Bold Interview 5: Leah Jay

Hello dear Bold Soul,
Today we have a wonderful visitor! Please enjoy this Q & A with my new online art friend and kindred spirit: Leah Jay. And visit Leah’s website to read the 5 exchange questions she asked me, too! M x o


1. What motivated your most recent series of yarn paintings and what other series have you made? Which has been your favourite?

This has really been the breakthrough year for me, in terms of focusing on creating cohesive bodies of work, not one-offs. My first major project was an exploration of the world of amphibians. I’ve always found them delicate and charming! Unfortunately many are highly endangered. I want to show their complex and interesting beauty and in doing so raise money for amphibian conservation efforts around the world. I’ve been getting opportunities to work with some preeminent photographers and scientists, using their images as reference and my word-play to create engaging illustrations of these little guys… I’m currently working out of the details of publishing them in book form, and still adding more to the collection too :)

As far as my yarn series, that’s an experiment that went well. Following such an intensively detailed series of illustrations, using yarn is very much about simplifying and removing creative blocks. I always loved the softness of it. (I often wander the knitting section of craft stores, just drinking in the colors and fuzziness.) My motivation to continue working with it is simple…it just feels right. It brings me back to childhood memories of 70’s macramé and string art (I finally figured out how to bring that nostalgia into my work!)


2. Do you remember art being a big part of your childhood? How has that changed (or not) as you’ve grown up?

Actually, when I was a kid I spent most of my time listening to music. If I did any art it was just doodling beside song lyrics or making elaborate mixtape covers. Then I spent a few years living in the mountains, surrounded by redwood forest. In a way it was an isolating experience, but visually I was soaking everything up like a sponge. It wasn’t until I became a teenager that I loosened up and had the confidence to try drawing and painting. In high school art class, I started expressing some of those accumulated visual impressions, in a much more realistic and intentional way.


3. Is your process different for teaching, painting, making book cover art, kid’s illustrations, street art, etc? Are there similarities?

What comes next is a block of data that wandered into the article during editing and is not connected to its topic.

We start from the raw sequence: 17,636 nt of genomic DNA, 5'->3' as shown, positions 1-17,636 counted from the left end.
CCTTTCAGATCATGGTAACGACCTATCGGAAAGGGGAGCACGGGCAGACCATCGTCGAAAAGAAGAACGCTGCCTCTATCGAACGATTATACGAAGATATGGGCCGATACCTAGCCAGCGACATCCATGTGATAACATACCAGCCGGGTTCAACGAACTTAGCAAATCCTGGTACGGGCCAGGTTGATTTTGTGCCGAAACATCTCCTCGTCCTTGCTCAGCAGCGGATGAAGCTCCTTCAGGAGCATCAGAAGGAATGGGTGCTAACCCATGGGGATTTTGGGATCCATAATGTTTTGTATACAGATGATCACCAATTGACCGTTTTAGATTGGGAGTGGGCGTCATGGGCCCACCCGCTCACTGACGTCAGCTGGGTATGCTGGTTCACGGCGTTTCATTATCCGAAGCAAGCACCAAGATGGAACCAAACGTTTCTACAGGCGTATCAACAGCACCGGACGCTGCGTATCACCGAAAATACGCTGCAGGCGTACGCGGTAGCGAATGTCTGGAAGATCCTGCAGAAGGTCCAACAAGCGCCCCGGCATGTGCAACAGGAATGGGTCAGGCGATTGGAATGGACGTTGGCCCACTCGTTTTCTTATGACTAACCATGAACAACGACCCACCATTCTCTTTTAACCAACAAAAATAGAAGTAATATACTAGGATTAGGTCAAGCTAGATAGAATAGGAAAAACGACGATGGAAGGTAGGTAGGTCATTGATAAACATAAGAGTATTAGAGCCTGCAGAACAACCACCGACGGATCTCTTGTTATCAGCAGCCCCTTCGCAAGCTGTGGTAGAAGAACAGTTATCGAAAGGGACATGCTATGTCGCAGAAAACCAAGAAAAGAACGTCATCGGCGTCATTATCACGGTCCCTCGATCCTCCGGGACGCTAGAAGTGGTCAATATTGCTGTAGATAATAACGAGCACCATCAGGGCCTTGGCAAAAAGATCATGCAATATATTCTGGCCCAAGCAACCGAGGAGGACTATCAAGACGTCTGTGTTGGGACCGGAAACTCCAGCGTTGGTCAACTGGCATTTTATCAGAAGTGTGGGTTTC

Teaching is the most different. It’s trying to communicate what you do rather than actually doing it. It takes a special skill set to put basic artistic concepts into words and demonstrate them. Sometimes the act of doing it informs and strengthens your own technique, though, as you become more consciously aware of it. Painting, graphic design, street art, and illustrations all really start out the same for me: with a feeling and a vision. That first moment of creating an idea is probably my favourite part. After that it’s all about trusting and believing that I can replicate what I envision, using whatever medium I decide on.


4. What common thread draws you to your various different art activities?

Three things: Line, Colour, and Symbols. One of my art classes covered the seven basic principles (Value, Line, Space, Shape, Form, Texture, Colour). I quickly found Line and Colour were definitely my strongest ones! I love lines and outlining; interesting colours and colour combinations. I enjoy seeing them and choose to surround myself with them… so naturally I enjoy making art which incorporates them. But I also have an inner collection of motifs that surface repeatedly across all marks that I make, even in doodles: swirls, suns/moons/planets, stars. I find myself drawn back to those over and over…


5. Where do art and self care overlap for you?

To me being an artist can be the ultimate form of self-care, at least mentally and spiritually. Physically, however, making things with your hands can be exhausting, especially after you add in the time it takes for the business duties; hours can be long, to be sure. I bet you’ve all heard the pros and cons of being a small business owner… You never stop working, even on weekends, late nights, holidays…

But to me the benefits outweigh all that. There are so many positive aspects of expressing my ideas and bringing them into reality. I never feel better from head to toe than I do when I’m starting on a new art-making adventure. It’s like giving myself a gift each time I create something new. There’s also this deep feeling of satisfaction when my art connects with someone – either they tell me so, or they decide to bring it into their lives and live with it. The best way for me to care for myself is to keep making art so I can keep these positive feelings going.


Hi, I’m Leah Jay

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Straight to your email inbox – New Interfaith holiday cards, the Amphibian Love book (Kickstarter planned for succeeded in 2015! Publish date: August 2105) – and more soft, colourful yarn works! I’ve got lots of news coming, so stay in touch the easy way by becoming a subscriber to Leah Jay Artworks. Cheers!

1 thought on “Bold Interview 5: Leah Jay”

  1. Pingback: Leah JayYarn, Silver, and Gold - Leah JayLeah Jay

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